We have explained fifteen tips for improving your oral presentation:
Do your homework.
No one can give a good presentation without putting in some serious time preparing remarks. Many talented speakers look as if they're just talking off the cuff, saying whatsoever comes to mind. But, in reality, they've spent significant time figuring out what they're going to say. You should, too.
It's always a good idea to try out your presentation on your professor before giving it in class. Office hours work well for this.
Play the parts.
Good presentations are organized in sections. Many presentations need only 2 or 3 main points. Organizing your points into a few key parts and telling your audience what these parts are–both before and as you go through your presentation–can be the difference between a winning presentation and a loser.
Take it slow.
The single major mistake inexperienced speakers make is going too fast. Remember that your audience is hearing the material for the first time and isn't closely as familiar with the topic as you are.
If you find yourself running out of time, either drop or briefly summarize any leftover material. If your presentation includes a discussion period, gesture at the points you haven't fully covered and recommend them as things that could be discussed later.
Do a dry run.
It's at all times good to do a run-through the night before the presentation. This can help with both your timing and your manner of presentation. Be sure to make intellectual notes if you went on too long or got nervous or stuck. Some persons find it useful to have a friend pretend to be the audience: He or she can build up your self-confidence and maybe even ask a question.
It’s not essential to wear a suit, but it's hard for people to take a presentation really when you look like someone who just rolled out of bed.
Talk; don't read.
Nobody enjoys seeing a speaker burying his or her face in a script or writing, reading stiffly from a piece of paper. Try to talk from notes, or, if you use a written-out text, try to look down at it only occasionally. It's not as much of important that you capture the text word for word than that you present the main ideas in a natural and relaxed way.
For certain kinds of presentations, visual aids–such as PowerPoints, handouts, even things written on the board–can help your audience locate and grip the main points. Just be sure to explain these materials fully in your presentation: No one is happy to see an outline that can't be made heads or tails of.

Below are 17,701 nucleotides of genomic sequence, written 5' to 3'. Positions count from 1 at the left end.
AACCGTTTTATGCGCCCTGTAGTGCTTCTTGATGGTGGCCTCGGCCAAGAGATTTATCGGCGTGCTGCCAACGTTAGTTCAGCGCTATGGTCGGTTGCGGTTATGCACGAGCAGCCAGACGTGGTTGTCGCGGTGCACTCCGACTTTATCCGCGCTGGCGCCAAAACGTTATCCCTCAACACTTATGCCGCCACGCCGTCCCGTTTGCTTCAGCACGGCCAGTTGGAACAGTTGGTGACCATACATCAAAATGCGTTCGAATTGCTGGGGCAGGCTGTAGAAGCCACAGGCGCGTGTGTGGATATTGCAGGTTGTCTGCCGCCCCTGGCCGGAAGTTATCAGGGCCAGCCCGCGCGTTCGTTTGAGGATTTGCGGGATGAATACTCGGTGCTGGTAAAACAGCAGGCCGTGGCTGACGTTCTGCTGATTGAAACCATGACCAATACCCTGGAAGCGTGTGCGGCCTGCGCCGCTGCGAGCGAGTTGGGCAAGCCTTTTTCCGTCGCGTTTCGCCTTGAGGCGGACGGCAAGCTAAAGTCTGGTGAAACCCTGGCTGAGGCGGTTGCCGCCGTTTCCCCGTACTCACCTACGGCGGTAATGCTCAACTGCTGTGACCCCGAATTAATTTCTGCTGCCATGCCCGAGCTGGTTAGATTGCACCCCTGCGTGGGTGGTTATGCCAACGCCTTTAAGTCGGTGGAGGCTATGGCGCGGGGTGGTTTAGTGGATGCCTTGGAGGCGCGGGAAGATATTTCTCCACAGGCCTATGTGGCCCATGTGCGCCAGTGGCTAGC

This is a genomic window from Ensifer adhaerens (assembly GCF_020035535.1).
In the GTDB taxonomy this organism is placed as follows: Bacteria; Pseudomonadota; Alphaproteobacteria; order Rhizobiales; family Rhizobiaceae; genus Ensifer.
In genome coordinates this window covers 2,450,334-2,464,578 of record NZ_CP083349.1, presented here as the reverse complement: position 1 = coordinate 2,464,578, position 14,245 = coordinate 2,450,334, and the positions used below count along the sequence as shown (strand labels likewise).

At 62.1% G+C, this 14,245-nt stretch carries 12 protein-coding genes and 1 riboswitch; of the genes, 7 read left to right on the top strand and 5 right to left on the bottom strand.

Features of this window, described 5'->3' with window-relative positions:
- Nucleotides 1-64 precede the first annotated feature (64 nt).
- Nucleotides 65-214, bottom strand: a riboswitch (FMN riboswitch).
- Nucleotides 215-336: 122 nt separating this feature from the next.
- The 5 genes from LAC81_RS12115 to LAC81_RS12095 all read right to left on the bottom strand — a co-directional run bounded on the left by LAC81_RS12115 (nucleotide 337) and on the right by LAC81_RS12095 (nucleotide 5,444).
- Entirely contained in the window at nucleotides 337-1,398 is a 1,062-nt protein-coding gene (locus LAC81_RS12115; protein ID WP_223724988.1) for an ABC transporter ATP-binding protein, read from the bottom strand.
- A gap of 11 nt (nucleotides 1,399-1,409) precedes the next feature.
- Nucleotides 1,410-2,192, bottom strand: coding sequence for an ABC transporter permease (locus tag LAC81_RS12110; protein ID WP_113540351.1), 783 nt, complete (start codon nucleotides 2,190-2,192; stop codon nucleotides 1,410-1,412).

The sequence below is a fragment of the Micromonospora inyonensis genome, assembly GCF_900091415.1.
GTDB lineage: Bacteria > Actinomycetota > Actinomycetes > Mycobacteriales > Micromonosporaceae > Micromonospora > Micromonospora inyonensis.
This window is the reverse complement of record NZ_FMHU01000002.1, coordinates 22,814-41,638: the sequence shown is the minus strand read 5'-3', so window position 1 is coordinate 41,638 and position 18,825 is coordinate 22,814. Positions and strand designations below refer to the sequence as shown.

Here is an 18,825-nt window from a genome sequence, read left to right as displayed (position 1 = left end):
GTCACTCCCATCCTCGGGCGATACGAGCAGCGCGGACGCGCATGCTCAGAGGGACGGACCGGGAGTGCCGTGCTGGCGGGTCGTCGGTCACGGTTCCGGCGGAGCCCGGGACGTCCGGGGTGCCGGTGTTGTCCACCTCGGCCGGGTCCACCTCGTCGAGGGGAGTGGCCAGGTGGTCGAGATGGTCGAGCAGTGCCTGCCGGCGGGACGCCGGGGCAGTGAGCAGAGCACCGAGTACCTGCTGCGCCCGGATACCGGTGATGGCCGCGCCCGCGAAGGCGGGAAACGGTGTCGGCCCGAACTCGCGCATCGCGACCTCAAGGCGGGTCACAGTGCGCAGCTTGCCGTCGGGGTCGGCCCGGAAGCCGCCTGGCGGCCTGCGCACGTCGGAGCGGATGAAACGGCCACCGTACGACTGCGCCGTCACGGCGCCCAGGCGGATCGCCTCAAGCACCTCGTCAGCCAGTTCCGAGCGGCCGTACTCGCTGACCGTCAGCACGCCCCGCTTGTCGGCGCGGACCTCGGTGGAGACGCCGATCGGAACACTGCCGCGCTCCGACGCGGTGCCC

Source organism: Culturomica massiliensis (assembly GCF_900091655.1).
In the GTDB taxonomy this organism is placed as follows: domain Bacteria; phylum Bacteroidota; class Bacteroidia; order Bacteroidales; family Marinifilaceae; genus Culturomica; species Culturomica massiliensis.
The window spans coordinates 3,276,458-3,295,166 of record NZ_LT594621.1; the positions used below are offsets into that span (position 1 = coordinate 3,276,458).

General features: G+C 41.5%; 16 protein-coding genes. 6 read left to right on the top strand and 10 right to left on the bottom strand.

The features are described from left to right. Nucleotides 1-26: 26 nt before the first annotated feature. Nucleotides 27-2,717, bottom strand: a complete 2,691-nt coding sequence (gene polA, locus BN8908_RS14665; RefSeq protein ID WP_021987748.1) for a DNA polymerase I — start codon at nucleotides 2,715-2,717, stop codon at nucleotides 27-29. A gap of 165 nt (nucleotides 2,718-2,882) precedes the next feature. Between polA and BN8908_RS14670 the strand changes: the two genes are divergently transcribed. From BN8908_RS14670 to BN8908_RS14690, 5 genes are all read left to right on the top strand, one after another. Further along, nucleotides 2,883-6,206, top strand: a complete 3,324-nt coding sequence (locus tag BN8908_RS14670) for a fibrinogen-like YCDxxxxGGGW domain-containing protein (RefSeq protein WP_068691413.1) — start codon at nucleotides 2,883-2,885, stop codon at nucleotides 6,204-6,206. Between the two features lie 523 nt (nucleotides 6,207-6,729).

Some presenters find the "speaker notes" feature useful in PowerPoint. It sure beats flashcards.
Don't bury the crowd.
Including huge numbers of quotations or unfathomable amounts of data can overcome even the most attentive audience.
As important as the content you present is your authenticity in presenting it, so don't try to be someone you're not. You'll never succeed.
Play it straight.
There's no harm in including a little humor in your presentations, especially if you can carry it off well. But in most college presentations, clowns will get C's.
Circle the crowd.
A very important part of public speaking is to make eye contact with people seated in all parts of the room–even those nodding off in the back. That shows people that you're interested in communicating with them–not just getting through this experience as quickly as possible. And it wouldn't hurt to go out from in back of the podium or desk and walk around the room a little. Sharing space with the audience can also communicate your interest in sharing your results with them, something you surely want to do.
You don't have to actually be relaxed–few speakers are–but at least try to appear as relaxed as possible. Bring along some water or a drink, take short breaks from time to time, and think pleasant thoughts. No one enjoys speakers who are trembling and sweating bullets.
Some professors throw up before having to lecture. It doesn't happen often–thankfully–but take consolation in knowing that even very experienced speakers find it tense to give a lecture.
Always be sure to have a satisfying conclusion to your presentation in which you make clear to the listeners what they now know. It creates a warm feeling in the minds of your listeners and shows them that they've really learned something from your talk—which they probably have.
Some speakers are terrified that someone will interrupt them with a question or comment. Actually, this is one of the best things that can happen, because it shows that someone in the audience has engaged with what you're saying, and, if you have the time to offer a brief response, it can actually lead to genuine progress on the point you were making. And two-way conversation (assuming you're minimally good at it) is always a tension-reducer.
Know when to stop lecturing.
Certain presentations–especially in advanced or upper-division classes or seminars–can require you to present some material, then lead a discussion. Be sure to attentively listen to any comments or questions your classmates might raise before starting on your answer. And in a discussion period, never lecture (only discuss), and be sure to answer exactly the question asked (don't offer up more canned–but irrelevant–material). In many classes, how you discuss is as important as how you present.